Union Members Feature: NALC
NATCA continues to highlight our union sisters and brothers who are also essential workers during the COVID-19 national emergency. Michelle Simmons is a union sister letter carrier who lives and works in Grand Island, Neb. Simmons is a member of the National Association of Letter Carriers (NALC). Grand Island is a COVID-19 hot spot with one of the highest density rates of contagion anywhere in the country.
“Don’t forget when we were essential. We’re being praised as being on the front lines, putting our lives at risk and serving our communities right now,” she said. “When those essential workers rise and say they want better working conditions, wages and environments for themselves and their families, don’t scrutinize them. They will always be essential.”Listen to Simmons’ storyRead more about NALC and the COVID-19 crisis
NALC recently launched a new website , which features ads running on tv and digital, their polls, information, and an action center.
Aviation Labor News
Reuters – United Airlines only needs 3,000 of 25,000 flight attendants in June : United Airlines has told staff that it only has work for about 3,000 of its about 25,000 flight attendants in June, sources said, and warned of job losses if demand does not recover by the time government payroll aid expires in the fall. United is paying flight attendants until Sept. 30 thanks largely to $5 billion the airline is receiving in government payroll aid under the CARES Act, which prohibits any job or pay cuts for employees before October.
Chicago-based United and other airlines have begun to share more details with employees about the scale of their dilemma in trying to match crews and fleets to an uncertain recovery from the economic crisis sparked by the new coronavirus pandemic, which has sent the global economy into a tailspin.
Delta Air Lines told its 14,500 pilots on Thursday that it expects to have 7,000 more than it needs in the fall, according to a memo first reported by Reuters. Read more
Fort Worth Star-Telegram – American Airlines battles COVID, are bankruptcy or job cuts possible? When Boeing’s chief executive predicted that one of the United States’ largest airlines would go out of business because of the COVID crisis , many industry observers speculated that the unidentified company he was referring to was American Airlines. The Fort Worth-based airline is losing $70 million a day, company executives said during a recent earnings call, and has more debt than the nation’s other major carriers. Any misfortunes at American would be bad news for the Dallas-Fort Worth economy , where the airline employs about 33,000 people and is North Texas’ largest employer.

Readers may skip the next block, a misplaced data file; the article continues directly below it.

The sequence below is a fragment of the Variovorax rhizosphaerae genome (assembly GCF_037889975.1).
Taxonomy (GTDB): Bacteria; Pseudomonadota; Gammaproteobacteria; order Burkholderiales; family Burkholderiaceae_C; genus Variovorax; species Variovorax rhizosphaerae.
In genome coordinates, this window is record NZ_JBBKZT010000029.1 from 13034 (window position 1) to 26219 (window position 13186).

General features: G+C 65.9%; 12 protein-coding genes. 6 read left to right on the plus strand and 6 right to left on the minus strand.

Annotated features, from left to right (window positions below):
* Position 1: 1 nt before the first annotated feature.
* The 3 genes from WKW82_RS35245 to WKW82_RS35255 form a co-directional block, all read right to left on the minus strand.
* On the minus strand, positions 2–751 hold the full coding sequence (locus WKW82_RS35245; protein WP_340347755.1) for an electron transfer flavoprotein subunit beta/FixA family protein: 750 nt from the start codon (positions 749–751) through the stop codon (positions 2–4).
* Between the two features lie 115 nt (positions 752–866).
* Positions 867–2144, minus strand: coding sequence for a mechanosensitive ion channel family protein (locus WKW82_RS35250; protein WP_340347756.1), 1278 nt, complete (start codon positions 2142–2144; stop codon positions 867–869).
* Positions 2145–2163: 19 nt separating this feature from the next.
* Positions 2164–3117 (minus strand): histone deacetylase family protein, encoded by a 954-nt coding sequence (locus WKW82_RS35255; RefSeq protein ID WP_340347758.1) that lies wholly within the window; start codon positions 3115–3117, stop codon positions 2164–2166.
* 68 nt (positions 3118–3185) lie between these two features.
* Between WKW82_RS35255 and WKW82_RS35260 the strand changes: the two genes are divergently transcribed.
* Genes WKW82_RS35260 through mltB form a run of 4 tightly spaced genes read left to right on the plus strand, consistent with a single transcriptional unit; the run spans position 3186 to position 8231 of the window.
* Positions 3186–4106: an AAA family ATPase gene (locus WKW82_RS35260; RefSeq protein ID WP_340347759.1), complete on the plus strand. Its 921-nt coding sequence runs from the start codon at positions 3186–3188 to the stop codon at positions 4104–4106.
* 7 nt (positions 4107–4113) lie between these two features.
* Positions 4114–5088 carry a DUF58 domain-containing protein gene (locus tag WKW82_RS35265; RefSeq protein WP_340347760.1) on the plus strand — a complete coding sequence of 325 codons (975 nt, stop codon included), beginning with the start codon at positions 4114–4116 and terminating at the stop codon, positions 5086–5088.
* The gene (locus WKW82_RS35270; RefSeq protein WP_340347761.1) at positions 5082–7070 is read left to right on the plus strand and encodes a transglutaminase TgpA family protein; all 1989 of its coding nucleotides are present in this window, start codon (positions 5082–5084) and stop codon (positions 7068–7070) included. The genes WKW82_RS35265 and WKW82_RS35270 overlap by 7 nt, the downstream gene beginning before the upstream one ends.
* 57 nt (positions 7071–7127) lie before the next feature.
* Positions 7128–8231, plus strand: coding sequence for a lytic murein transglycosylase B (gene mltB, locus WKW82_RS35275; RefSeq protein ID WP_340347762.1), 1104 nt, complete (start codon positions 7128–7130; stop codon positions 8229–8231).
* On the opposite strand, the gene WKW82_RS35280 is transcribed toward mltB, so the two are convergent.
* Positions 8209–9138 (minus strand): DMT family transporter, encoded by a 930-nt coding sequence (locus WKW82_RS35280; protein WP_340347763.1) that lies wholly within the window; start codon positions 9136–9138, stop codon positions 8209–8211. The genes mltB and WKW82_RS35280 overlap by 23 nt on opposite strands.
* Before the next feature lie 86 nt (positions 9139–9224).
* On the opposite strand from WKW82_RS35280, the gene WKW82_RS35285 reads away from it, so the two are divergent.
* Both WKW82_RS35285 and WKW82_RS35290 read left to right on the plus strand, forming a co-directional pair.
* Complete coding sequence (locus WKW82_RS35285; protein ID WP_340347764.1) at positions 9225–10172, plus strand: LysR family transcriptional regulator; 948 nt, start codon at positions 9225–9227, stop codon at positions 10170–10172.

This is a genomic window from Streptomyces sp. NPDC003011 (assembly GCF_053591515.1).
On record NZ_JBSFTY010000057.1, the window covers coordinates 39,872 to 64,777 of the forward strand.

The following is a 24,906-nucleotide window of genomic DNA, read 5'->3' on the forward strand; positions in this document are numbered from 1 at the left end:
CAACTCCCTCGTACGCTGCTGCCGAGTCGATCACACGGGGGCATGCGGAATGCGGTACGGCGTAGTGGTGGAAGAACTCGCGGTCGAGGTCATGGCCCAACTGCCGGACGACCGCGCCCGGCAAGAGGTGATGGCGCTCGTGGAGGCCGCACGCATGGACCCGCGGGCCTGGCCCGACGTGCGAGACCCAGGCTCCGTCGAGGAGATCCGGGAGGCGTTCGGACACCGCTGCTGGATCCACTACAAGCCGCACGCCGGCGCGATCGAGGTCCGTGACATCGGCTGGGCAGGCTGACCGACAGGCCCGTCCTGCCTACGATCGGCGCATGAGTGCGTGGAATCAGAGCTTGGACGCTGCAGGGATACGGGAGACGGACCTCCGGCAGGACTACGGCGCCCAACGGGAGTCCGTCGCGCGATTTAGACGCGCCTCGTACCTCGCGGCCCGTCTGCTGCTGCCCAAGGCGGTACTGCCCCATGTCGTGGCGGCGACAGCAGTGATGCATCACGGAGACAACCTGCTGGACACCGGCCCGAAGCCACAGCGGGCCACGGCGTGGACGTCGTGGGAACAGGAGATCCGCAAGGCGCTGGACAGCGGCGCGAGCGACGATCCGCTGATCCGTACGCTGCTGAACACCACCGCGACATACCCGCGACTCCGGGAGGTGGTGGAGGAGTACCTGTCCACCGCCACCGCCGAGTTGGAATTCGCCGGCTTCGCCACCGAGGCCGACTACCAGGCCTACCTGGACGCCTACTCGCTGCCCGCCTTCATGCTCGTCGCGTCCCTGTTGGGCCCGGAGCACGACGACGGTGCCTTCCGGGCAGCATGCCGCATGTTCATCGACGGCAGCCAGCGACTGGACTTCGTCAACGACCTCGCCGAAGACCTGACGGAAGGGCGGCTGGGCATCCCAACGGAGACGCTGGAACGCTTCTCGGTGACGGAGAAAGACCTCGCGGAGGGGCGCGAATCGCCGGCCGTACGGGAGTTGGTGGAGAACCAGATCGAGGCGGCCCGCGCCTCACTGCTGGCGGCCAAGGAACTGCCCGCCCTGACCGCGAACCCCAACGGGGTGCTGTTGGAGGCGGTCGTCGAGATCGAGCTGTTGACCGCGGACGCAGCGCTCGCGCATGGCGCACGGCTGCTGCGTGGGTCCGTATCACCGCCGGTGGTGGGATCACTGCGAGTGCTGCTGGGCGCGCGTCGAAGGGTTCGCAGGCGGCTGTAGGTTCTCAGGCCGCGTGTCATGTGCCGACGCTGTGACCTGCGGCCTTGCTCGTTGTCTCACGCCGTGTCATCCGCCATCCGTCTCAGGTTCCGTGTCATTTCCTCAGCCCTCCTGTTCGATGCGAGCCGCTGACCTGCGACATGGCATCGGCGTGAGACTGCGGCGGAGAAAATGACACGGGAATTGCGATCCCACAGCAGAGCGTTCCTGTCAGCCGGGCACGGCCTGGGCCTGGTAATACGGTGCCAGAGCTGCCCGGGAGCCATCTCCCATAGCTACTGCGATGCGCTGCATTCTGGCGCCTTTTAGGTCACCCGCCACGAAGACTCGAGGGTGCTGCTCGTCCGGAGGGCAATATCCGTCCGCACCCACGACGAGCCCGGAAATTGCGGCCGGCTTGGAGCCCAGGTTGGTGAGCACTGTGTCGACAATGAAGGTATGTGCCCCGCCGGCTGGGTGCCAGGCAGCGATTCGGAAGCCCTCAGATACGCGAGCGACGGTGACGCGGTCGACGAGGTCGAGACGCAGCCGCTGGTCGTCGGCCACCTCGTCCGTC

But several people who follow the air travel industry closely say they believe American can survive the pandemic without filing for bankruptcy protection. To do so, they say, American must become a smaller company, with fewer airplanes and a smaller payroll. Read more
This Month in Labor History
1894 : The Pullman Strike in Illinois was the first national strike in U.S. history. Before coming to an end, it involved over 150,000 persons and 27 states and territories and paralyzed the nation’s railway system. The entire rail labor force of the nation walked away from their jobs in May 1894. In supporting the capital side of this strike President Cleveland, for the first time in the nation’s history, sent in federal troops, who fired on and killed U.S. citizens, against the wishes of the states. The federal courts of the nation outlawed strikes with the Omnibus Indictment Act. This blow to unionized labor was not struck down until the passing of the National Labor Relations Act (also known as the Wagner Act) in 1935. Read more
This Month in NATCA History
1984 : Less than three years after PATCO was decertified, the American Federation of Government Employees (AFGE) filed a petition with the Federal Labor Relations Authority (FLRA) to form NATCA at Washington Center. The petition was signed by 214 controllers, about two-thirds of those working. The next month, AFGE also filed petitions for Atlanta Center, New York Center, and New York TRACON for a union called the American Air Traffic Controllers Council (AATCC). The birth of NATCA evolved over the next three years, culminating with NATCA’s FLRA certification on June 19, 1987, to be the exclusive bargaining representative for air traffic controllers employed by the Federal Aviation Administration.